I have another follower! It’s so much fun to follow the wonderful conversations out there in blogland, especially those that have some link to the amazing world of RV life. Welcome! to Jeana, from the Seattle area. Right now she is flying off to Tucson to find some sunshine and after spending a very large chunk of my life in the northwest, I know how that feels!
Today I am working at home, a much nicer locale than the office in town with it’s dim, fluorescent lights. The cat is curled up in his favorite place while I am working. Can you tell that is a cat in there? I am in my pajamas, and at the moment it is lunchtime. Looking out my window I see huge pines and firs, and deep snow. Mo is again out trying to plow the deep, slushy stuff that is the result of warming temperatures. I’m having lunch, taking a break, and thinking about my upcoming trip to Florida. I am partly excited, and partly not so much. Flying isn’t what it used to be, and from what I have been reading lately, might be even less fun during this holiday season. Cheap fares seem to require several flight legs, and the old days where I could jump on a plane in Spokane and fly directly to Orlando are long gone. This time I will board in Medford just after 8am, and after three jumps, will land in Orlando at 10 PM. Ocala is still a good 90 minute drive from Orlando, so I will probably be lucky to get in at midnight after picking up the rental car. The trip home a week later will be even worse, with stops in Cincinnati and Salt Lake before finally arriving at Medford, again just before midnight. Big Sigh, the price of a cheap ticket.
Did you know that it’s not really ‘cool’ to love Florida if you are a Westerner? I think many of us out west think of Florida as that strange, flat place epitomized in Miami Vice, full of fast cars, fast boats, pastel high rises, and way too many people. I used to think that way, of course I had no experience with the state at all. In 2000, a very dear friend of mine went back to Florida to care for her elderly parents. During the first few years after she left, I traveled to Ocala several times to help her deal with all the logistics required, and I found out that Florida wasn’t anything like I imagined. I fell in love. I fell in love with skies that swirl in circles with big puffy white clouds, with rain that fell so hard you had to pull over to the roadside and then blink into brilliant hot sunlight minutes later. I fell in love with north central Florida, that world between the Emerald Coast and Gainesville, south to Ocala, on the limestone backbone of the state. I fell in love with the most gorgeous horse country in the US, with miles of black rail fences and grand estates. I fell in love with palms and oaks and pines in the same forest, with palmetto understory filled with snakes and alligators, with giant grasshoppers that looked like some sort of Technicolor cartoon, with springs so crystal clear you can see the gar 200 feet down among the swirling eelgrass. Yes, parts of Florida are horrendous, but the north-central limestone spine and the magical isolated northeast coast from Apalachicola to St Petersburg are an amazing wonderland of complex wilderness and beauty.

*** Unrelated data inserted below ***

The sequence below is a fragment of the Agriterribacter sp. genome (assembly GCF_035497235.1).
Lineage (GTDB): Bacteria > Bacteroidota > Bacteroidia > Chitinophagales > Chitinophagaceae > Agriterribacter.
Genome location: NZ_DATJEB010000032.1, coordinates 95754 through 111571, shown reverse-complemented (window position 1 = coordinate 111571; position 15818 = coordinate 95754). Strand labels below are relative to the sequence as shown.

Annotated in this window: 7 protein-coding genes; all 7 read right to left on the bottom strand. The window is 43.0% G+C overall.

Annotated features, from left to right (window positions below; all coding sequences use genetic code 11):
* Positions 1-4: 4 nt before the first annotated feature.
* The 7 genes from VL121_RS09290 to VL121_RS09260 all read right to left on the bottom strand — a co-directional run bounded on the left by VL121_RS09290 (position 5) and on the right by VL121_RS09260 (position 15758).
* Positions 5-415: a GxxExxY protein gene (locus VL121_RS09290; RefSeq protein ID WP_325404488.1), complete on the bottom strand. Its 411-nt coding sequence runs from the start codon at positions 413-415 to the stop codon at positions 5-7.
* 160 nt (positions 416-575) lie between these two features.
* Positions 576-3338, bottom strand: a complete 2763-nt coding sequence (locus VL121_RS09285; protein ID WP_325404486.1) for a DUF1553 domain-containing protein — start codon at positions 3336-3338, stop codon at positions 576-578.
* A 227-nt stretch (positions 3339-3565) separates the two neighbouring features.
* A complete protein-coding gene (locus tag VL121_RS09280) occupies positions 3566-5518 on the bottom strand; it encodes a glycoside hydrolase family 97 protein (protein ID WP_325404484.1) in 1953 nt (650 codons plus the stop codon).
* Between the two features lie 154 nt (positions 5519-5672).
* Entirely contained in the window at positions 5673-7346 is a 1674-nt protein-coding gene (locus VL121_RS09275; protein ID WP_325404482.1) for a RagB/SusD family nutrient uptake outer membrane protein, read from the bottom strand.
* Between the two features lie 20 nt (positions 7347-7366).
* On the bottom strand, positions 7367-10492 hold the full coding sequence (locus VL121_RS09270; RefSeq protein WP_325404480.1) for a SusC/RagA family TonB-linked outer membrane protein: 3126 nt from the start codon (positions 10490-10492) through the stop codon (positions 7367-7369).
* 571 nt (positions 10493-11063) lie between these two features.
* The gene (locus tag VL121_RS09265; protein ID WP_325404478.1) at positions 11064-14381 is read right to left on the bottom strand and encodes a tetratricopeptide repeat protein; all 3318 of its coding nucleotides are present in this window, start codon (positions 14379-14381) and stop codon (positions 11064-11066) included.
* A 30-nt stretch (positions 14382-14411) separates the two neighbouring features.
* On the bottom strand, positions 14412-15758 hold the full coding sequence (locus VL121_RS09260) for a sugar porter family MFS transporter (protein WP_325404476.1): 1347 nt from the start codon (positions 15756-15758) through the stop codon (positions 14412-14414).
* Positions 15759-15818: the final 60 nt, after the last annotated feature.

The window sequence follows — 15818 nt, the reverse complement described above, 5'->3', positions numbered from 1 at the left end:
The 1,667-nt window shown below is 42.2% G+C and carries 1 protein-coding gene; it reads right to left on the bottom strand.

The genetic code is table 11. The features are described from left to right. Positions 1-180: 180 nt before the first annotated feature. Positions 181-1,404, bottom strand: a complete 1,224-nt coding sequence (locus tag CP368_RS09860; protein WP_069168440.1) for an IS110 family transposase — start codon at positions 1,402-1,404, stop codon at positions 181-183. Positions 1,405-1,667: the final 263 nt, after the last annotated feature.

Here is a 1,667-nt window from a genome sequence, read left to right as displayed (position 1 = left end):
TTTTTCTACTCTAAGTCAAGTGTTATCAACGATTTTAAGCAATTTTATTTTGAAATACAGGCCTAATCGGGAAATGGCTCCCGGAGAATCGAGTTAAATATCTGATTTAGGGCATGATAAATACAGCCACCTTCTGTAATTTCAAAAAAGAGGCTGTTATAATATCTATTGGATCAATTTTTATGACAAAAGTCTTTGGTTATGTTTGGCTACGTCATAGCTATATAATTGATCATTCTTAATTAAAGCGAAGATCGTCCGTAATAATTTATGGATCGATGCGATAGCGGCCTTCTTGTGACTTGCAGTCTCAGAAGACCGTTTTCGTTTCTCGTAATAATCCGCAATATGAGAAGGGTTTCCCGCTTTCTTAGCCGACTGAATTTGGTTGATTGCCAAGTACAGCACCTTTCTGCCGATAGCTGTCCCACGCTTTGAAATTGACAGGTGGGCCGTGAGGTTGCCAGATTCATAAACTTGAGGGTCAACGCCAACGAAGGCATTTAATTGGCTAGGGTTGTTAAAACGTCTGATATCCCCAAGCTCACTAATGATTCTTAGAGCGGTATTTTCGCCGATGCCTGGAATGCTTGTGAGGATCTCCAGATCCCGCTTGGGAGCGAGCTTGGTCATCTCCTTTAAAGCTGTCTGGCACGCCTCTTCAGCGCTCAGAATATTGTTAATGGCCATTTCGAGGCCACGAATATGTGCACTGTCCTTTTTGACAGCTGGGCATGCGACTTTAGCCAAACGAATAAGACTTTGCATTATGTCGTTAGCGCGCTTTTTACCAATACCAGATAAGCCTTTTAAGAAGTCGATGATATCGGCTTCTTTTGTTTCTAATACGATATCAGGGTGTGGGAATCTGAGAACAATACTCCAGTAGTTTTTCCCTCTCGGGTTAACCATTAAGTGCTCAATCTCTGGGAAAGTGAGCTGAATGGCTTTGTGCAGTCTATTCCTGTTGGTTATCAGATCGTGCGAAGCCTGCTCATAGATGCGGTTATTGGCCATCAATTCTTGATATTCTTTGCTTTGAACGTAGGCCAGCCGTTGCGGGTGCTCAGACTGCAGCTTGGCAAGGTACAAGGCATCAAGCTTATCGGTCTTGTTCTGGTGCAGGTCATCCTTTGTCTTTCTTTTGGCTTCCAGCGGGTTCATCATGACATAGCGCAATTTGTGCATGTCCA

More storms are predicted here for the next few days, although it seems that it will bring lots of wind and rain to much of the area, and maybe not so much snow as we have had recently. The skies are becoming more gray by the minute, and the thought of velvet, warm Florida air is so seductive. Who knows, some of the bloggers that I follow down in the south say things aren’t really that warm and velvety right now, and my friend Bel sent a little text note saying, “Bring mittens”. Hmmm. I’m trying the carry-on only way of traveling this time as well, so we will see how that works out! If it’s really that cold, I think I will have to wear lots of layers on the plane. That could get interesting at the security checks. How many jackets and shirts, and scarves can I take off quickly while I am trying to get my shoes off and my computer out of my backpack? I’ll let you know.
Someone recently asked what what I was knitting, so here’s a shot of it. I bought this hand-dyed wool, thick and thin yarn in Silverton, Oregon when we camped near there last spring. There are so many sweet little yarn shops desperately trying to stay in business in these small towns, some of them truly wonderful. It requires that we take the time to purchase our goods directly from these little shops if we want to enjoy all they offer. I know how easy it is to buy online, but when traveling I always try to buy something special at the local yarn shop. I am a fairly new knitter, maybe the last 5 years or so, and sometimes I miss things I shouldn’t. In this case, the two skeins of very special hand dyed yarn looked identical until yesterday, when the bright light of day revealed that they weren’t exactly alike after all. So my project is now a bit weird, with one end of the scarf just enough different than the other end to look off. Sigh. I think my sister won’t mind too much, since she took one look at the hat at Thanksgiving and said, “I want that!” Hmmm. I hadn’t planned on giving it away, but how many wonderful yarn things do I really need anyway. Awful person that I am, the imperfection makes it a bit easier to give up.